So until Hobie comes up with the extra shallow 4-finned Drive, keeping spare masts and fins is probably a good idea. 8)


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 Post subject:
PostPosted: Tue Feb 10, 2009 4:44 am 
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Thanks Roadrunner. You have provided some invaluable information here and for that I am grateful. I completely agree about the tire scenario (having once had an Audi TT Roadster where the dilemma of performance or longevity was always there). I was hopeful though that the fin could be made such that the area surrounding the bottom end of the steel rod could be made of the corded (belted, toughened) material while the rest of the fin could be made essentially like it is already. In other words only a small area of the fin (maybe even a permanent patch) would have to be ruggedized. Reliably bonding those materials together may be easier said than done though.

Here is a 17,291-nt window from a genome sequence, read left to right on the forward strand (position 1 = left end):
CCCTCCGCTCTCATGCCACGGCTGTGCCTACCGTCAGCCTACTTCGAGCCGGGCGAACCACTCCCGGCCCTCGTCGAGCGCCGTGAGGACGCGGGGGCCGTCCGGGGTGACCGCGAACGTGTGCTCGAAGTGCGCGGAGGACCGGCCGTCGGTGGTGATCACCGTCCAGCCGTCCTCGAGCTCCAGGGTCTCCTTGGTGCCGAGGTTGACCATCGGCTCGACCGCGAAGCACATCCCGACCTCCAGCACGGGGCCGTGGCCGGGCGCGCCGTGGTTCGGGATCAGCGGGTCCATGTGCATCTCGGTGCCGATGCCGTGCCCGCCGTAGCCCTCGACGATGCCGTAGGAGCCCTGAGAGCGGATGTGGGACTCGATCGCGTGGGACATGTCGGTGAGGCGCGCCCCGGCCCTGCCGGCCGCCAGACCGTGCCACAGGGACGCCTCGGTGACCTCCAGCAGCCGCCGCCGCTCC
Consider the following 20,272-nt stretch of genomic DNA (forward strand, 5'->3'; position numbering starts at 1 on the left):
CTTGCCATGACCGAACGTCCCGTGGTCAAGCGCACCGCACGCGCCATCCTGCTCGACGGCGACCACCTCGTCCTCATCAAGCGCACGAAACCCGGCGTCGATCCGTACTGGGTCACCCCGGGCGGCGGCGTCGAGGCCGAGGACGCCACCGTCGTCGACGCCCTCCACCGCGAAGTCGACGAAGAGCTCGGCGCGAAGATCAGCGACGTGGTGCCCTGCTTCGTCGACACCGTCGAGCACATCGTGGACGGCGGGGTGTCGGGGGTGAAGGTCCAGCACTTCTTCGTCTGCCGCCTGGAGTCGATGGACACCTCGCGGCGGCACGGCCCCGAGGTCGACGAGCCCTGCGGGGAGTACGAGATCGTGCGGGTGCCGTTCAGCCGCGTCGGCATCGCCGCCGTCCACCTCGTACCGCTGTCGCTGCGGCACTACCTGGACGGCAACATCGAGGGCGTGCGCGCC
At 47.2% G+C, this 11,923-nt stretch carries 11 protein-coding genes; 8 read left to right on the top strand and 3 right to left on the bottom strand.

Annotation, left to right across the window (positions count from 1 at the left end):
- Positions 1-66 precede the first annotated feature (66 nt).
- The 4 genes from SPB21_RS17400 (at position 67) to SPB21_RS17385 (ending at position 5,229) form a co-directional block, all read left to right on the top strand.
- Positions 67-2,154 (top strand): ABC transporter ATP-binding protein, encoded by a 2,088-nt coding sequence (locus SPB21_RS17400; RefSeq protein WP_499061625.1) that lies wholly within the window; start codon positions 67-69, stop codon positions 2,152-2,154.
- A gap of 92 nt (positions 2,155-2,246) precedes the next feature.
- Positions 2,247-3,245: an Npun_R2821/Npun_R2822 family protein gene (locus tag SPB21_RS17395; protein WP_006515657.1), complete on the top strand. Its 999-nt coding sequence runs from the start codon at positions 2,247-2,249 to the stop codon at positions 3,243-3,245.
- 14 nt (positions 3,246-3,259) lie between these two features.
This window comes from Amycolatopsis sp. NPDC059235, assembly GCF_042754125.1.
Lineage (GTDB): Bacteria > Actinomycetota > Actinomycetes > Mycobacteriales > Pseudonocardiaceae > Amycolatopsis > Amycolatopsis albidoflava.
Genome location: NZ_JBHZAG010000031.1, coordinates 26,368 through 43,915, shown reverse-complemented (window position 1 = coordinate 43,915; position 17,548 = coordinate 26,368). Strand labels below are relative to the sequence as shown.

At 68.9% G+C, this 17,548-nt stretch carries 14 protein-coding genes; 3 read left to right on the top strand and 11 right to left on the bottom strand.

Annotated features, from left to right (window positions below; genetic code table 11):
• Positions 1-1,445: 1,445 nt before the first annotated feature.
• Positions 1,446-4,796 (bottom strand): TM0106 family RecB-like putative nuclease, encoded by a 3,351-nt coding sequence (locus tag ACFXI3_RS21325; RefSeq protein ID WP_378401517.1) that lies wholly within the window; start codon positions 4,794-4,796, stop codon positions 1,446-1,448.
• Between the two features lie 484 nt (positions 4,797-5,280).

I also agree that having the fins and rods as sacrificial lambs is a small price to pay in the grand scheme of things. I could be regularly pouring money into a gas tank of a boat that couldn't even be getting into the areas I go, so overall I am happy.
I also keep these spare parts close by. I bought the new brass threaded insert assemblies and rods and will retrofit when the standard design is in need of replacement.
Hobie has done a great job in being forward thinking and have really come up with some outstanding ideas and products. I am glad that they provide this forum to solicit ideas for future improvements.